Tiarni Mara virtually jumped out of bed after being woken by her brother Aiden on Monday morning. It was her big day, at last.
From an excited early morning at home, to a teary farewell to Mum and Dad at school, to a happy reunion at the end of the day, Tiarni's experience was typical of that of about 5200 kindergarten students in the ACT.
On Tuesday these students will return for day two, still excited but a little wiser. And some suddenly empty-handed mums and dads will go about wondering what to do now.
For Tiarni's mother Rose, who helped her five-year-old into her uniform for the first time, and admitted to shedding a few tears the night before, it was an emotional day.
They've been the dynamic duo, spending days up until now going out shopping, or baking, or just hanging out at home.
''Since she was little, I've just enjoyed her - she's really easy,'' Mrs Mara said. ''[But] this is it, I'm on my own now.
''Bets are on me to cry first.''
Father Sean came home from his job as an electrician to help Tiarni pack her new lunch bag with a jam sandwich and some fruit, and together the four of them jumped in the car for the short trip to Curtin Primary School.
As the first bell rang at Curtin, and children and parents shuffled into the school hall to be divided into class groups, the first nerves began to appear.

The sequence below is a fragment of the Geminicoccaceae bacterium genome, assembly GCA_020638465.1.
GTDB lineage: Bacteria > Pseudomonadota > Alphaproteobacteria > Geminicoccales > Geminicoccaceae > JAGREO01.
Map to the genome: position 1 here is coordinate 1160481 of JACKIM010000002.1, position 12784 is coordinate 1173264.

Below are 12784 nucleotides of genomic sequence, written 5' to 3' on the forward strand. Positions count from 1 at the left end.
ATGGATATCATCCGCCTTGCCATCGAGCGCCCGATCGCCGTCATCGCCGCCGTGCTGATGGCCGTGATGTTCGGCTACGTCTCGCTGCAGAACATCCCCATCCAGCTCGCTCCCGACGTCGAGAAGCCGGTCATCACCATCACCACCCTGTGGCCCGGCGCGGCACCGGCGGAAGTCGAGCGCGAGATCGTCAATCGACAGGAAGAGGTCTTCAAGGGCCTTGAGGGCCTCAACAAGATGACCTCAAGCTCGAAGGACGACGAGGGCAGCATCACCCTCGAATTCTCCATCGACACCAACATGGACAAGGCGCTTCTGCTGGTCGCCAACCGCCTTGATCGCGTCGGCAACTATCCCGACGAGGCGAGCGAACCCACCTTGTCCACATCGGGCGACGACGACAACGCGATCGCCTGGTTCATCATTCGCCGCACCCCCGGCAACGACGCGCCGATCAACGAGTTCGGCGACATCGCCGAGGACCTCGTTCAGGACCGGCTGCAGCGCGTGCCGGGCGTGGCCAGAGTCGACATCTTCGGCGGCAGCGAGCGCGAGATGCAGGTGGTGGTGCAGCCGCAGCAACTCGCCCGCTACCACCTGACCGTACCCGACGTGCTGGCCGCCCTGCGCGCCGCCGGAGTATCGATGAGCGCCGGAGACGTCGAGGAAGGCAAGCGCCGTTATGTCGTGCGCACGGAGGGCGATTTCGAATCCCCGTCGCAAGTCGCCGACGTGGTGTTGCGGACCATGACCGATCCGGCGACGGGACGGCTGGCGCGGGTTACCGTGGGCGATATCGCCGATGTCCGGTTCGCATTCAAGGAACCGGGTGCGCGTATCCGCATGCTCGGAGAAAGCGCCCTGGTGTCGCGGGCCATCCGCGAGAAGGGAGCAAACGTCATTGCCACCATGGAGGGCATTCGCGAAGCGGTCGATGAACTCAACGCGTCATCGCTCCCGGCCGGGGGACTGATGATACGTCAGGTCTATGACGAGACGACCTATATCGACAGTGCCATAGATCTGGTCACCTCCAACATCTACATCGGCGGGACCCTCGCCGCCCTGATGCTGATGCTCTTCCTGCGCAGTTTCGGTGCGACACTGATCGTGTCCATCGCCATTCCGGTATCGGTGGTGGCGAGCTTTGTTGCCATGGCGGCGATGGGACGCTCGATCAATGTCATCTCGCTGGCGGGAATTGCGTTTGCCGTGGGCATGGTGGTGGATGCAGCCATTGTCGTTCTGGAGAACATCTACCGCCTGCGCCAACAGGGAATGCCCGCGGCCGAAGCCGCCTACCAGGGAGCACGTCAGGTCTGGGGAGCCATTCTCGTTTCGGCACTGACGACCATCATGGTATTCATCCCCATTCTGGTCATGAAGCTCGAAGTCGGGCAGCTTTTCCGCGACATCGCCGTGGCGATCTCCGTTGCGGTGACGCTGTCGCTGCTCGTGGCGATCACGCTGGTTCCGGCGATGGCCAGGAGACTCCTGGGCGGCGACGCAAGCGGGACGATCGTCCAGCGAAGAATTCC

''We think it is a good idea to stay for about 20 minutes or 30 minutes while your child settles in,'' parents were told. ''Then say a cheery goodbye … see you this afternoon.''
Gripping the hands of her preschool friends and with parents hovering nearby, Tiarni helped lead the way, with more than a little trepidation, to their new home for the year.
But once inside, not even the pre-arranged activities ready to distract could stop the anxiety from growing. Tiarni and her new classmates crowded at tiny kindergarten tables laden with Play-Doh, colourful blocks, mini whiteboards and Textas. Parents milled hesitantly around the edges. As the 30-minute mark approached, Tiarni's longing glances became more frequent. But when the time came to leave, the tears weren't from the five-year-old, but from her mother.
''I didn't expect her to get nervous,'' Mrs Mara said, wiping at her own wet eyes. Even Dad's bravado looked close to breaking: ''I don't like seeing anyone cry,'' he says, before reverting to ''she'll be right.''
As parents filed through the classroom door, there was a moment or two spent loitering just outside, wiping away the held-back tears and steeling for that final letting go.
But as one an era of parenthood ends, another one begins. With both children now at school, Mrs Mara said she'll probably start looking for work - after a few days of sunbathing, reading, and going for walks.
Out in north Gungahlin, it wasn't just the students wide-eyed enjoying their first day at a new school - the first day in the ACT also meant the opening of the $30 million Franklin Early Childhood School.
The new school will cater for about 300 students from preschool to year 2, and also includes a 120-place childcare centre.
In addition to the estimated 68,000 Canberra students heading to school for the start of the academic year, more than 400 new teachers have also started in permanent or casual employment in the ACT public school system.